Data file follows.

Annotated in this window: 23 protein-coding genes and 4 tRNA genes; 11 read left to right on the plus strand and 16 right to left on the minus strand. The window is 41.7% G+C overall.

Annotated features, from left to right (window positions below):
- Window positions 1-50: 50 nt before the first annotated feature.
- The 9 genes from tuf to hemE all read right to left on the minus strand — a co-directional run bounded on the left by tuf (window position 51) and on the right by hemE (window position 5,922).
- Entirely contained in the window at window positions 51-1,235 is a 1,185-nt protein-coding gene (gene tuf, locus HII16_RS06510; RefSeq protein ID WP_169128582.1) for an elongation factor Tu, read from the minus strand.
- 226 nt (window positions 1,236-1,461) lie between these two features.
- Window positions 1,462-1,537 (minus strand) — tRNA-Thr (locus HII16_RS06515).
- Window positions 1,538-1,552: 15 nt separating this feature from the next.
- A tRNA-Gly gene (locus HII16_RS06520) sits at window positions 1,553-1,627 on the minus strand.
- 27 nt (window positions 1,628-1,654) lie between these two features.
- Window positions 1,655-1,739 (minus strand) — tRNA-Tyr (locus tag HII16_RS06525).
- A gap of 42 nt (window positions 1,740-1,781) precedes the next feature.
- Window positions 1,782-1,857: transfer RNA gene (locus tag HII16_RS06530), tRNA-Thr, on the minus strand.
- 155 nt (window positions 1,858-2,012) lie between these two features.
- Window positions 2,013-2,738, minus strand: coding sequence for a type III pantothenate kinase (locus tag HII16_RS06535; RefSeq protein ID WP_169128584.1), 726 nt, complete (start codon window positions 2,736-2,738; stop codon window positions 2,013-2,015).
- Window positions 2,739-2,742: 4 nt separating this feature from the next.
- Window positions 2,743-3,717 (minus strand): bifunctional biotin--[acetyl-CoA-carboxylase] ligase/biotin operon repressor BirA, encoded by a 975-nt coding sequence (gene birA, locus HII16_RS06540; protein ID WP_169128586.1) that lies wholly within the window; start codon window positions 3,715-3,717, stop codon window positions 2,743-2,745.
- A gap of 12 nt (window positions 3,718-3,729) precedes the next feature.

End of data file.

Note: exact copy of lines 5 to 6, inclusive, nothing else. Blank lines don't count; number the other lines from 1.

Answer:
- Entirely contained in the window at window positions 51-1,235 is a 1,185-nt protein-coding gene (gene tuf, locus HII16_RS06510; RefSeq protein ID WP_169128582.1) for an elongation factor Tu, read from the minus strand.
- 226 nt (window positions 1,236-1,461) lie between these two features.